These early ventures were definitely learning curves. “The great thing about Redchurch was that we got to make a load of mistakes on a business that could handle it,” says Gott. The four early sites combined just turned a profit – although it is easy to forget how popular they were, with Green & Red picking up the London Evening Standard Best Bar award and the Marquess winning Time Out’s gastropub of the year in 2007. All three bars have since been sold so the pair can concentrate solely on Hawksmoor.
Situated above a dodgy nightclub, with a chef that disappeared before the launch night, it took a while for word-of-mouth about the first Hawksmoor to spread. But the pair had two strokes of genius in that nascent period: bringing on board cocktail guru Nick Strangeway and executive chef Richard Turner. Between the four of them, they slowly carved out the restaurant’s distinguished offering of carnivorous British dishes and old-fashioned cocktails – with charcoal grilled steak as the magnificent centre piece. It was the memory of those exquisite steak dinners that drove the pair to try every reputedly excellent piece of beef – from kobe to USDA – before settling on meat from North Yorkshire’s Ginger Pig.
This attention to detail didn’t just extend to the provenance of the meat, but coursed through the restaurant. From the old-fashioned drinks – marmalade cocktail or London stout float, say – to the restaurant’s beefsteak clubs (a 18th-century fad relaunched in the new millennium), historical roots ran through the entire enterprise. And clearly this was what recession-addled Londoners wanted. “After a while, it started to be that every week was busier than the last. It was brilliant,” says Beckett.
From Goodman’s to Wolfgang Puck’s Cut (both London), steak restaurants are clearly back in vogue (see panel). Yet something has pushed Hawksmoor to the head of this pack. A big help in this ascension is that, by the time they opened the Seven Dials site, the pair had learnt a lot about running a restaurant, says Beckett. “At first we were totally disorganised back of house, didn’t really understand how to keep staff and had a high staff turnover. We did the classic hospitality thing of promoting staff but not training them. But by the time we opened the second Hawksmoor we had learnt a lot about training. We only had to recruit one senior position from outside the company at Air Street.”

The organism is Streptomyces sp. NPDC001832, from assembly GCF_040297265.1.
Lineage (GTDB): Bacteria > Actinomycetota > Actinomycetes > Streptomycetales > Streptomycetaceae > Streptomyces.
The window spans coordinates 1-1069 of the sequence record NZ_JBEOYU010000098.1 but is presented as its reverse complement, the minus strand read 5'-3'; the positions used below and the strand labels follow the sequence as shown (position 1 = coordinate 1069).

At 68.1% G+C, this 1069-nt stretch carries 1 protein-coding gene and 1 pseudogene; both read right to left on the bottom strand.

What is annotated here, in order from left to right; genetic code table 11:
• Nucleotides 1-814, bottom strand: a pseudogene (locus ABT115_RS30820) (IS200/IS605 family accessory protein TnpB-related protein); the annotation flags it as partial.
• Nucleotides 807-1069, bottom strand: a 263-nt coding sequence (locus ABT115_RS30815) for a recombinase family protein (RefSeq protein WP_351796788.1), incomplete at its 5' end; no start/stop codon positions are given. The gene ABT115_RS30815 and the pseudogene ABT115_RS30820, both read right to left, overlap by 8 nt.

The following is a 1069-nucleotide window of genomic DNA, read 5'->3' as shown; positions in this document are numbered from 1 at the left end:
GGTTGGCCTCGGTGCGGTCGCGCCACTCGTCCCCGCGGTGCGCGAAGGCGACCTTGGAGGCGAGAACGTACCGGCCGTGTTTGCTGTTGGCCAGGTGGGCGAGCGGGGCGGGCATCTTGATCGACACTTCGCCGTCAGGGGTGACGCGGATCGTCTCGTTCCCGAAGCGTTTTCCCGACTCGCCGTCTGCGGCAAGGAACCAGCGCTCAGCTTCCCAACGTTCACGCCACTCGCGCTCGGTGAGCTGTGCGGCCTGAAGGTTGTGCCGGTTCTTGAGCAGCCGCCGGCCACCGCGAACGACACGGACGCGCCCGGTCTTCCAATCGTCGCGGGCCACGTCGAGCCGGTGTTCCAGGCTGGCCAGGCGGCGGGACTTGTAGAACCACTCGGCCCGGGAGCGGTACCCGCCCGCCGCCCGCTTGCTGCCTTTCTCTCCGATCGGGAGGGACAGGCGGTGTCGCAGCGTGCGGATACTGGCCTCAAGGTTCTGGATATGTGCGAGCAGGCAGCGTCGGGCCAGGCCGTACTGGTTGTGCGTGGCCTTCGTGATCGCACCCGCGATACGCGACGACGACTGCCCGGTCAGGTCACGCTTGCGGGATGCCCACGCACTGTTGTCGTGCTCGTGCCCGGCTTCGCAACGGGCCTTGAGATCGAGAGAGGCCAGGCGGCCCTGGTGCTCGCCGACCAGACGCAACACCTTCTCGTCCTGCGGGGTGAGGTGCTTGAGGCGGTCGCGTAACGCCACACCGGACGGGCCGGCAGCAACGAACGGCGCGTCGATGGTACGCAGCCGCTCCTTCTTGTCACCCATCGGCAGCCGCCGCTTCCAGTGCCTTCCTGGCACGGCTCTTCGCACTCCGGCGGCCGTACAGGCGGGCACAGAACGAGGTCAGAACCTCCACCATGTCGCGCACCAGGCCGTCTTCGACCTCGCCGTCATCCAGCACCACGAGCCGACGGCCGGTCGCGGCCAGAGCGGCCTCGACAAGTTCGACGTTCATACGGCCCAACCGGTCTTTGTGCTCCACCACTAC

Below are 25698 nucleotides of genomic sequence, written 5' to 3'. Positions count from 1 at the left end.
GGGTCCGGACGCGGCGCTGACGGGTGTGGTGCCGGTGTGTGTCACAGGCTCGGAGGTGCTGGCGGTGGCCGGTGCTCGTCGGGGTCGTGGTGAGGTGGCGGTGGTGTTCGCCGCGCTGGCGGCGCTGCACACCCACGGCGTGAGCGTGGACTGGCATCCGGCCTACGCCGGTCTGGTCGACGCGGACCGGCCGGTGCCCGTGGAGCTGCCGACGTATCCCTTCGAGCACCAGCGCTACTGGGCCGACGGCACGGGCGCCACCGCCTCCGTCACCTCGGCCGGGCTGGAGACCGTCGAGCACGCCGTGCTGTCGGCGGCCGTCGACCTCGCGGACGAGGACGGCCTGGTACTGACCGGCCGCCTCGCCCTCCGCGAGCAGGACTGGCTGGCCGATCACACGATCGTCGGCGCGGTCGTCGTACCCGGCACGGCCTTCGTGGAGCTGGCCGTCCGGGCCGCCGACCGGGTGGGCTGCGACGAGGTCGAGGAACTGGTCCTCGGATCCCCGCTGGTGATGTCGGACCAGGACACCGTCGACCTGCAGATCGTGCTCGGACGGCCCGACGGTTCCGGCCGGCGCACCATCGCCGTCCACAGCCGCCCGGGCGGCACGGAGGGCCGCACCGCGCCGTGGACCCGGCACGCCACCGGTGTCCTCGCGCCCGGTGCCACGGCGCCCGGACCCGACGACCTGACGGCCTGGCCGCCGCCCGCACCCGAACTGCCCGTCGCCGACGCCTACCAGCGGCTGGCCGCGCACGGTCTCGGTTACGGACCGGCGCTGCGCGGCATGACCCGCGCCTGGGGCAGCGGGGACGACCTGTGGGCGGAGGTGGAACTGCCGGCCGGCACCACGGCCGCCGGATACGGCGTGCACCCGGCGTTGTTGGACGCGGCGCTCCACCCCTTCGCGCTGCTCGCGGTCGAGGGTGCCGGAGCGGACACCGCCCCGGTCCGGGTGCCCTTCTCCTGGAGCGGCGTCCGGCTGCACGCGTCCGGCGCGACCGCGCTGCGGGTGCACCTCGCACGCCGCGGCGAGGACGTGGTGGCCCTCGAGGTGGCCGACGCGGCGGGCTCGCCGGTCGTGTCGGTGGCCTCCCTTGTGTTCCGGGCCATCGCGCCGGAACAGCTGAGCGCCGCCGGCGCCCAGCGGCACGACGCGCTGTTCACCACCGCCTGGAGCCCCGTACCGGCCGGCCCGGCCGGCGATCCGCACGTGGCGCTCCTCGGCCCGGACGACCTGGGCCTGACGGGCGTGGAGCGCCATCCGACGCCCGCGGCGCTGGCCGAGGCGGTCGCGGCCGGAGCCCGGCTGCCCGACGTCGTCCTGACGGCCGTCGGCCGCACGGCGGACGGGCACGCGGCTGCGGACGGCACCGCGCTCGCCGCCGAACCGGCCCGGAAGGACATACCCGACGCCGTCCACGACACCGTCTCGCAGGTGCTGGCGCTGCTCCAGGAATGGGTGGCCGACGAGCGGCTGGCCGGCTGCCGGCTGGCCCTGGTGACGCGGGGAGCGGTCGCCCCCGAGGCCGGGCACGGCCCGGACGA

These days, the pair are particularly proud that Hawksmoor was named 36th in the Sunday Times Best Small Companies to Work For 2012 list.
Another factor in their success is the pair have their roles in the company down to a tee. Gott’s portrayal of Beckett as the numbers man isn’t a million miles from the truth (he learnt how to handle spreadsheets from a free Learn Direct course when unemployed many moons ago) and he very much oversees the people side of the operations. Meanwhile Gott applies his fastidious mind to the design and feel of the restaurants.
Four sites down the line, and Hawksmoor’s trademark interiors – all reclaimed parquet flooring, dark wood and green leather – have become part of the group’s brand, although this term remains a controversial point: “When we started I didn’t want to be branded,” says Gott. “There is a perception in the food world that brands are bad.” Yet slowly, from these interiors through the restaurant’s motto “Beef and Liberty” (lifted from the Beefsteak club), the four-strong group is increasingly building a distinguished brand awareness. “Yes the sites have got the same name and people can think of it in that way if they want,” continues Gott. “But brands don’t have to be bad. Everyone has got a brand they feel positive towards.”
The duo are still, it seems, coming to grips with their huge popularity, so much so that they are reluctant to share turnover figures. “I don’t want it to be all, we’ve got four restaurants and we earn this much! Pow!” says Beckett, “although I always say that but realise we are a limited company so that information is readily available online.”
He’s right: Underdog’s turnover for 2011 was £10.6m, up from £3.7m in 2010.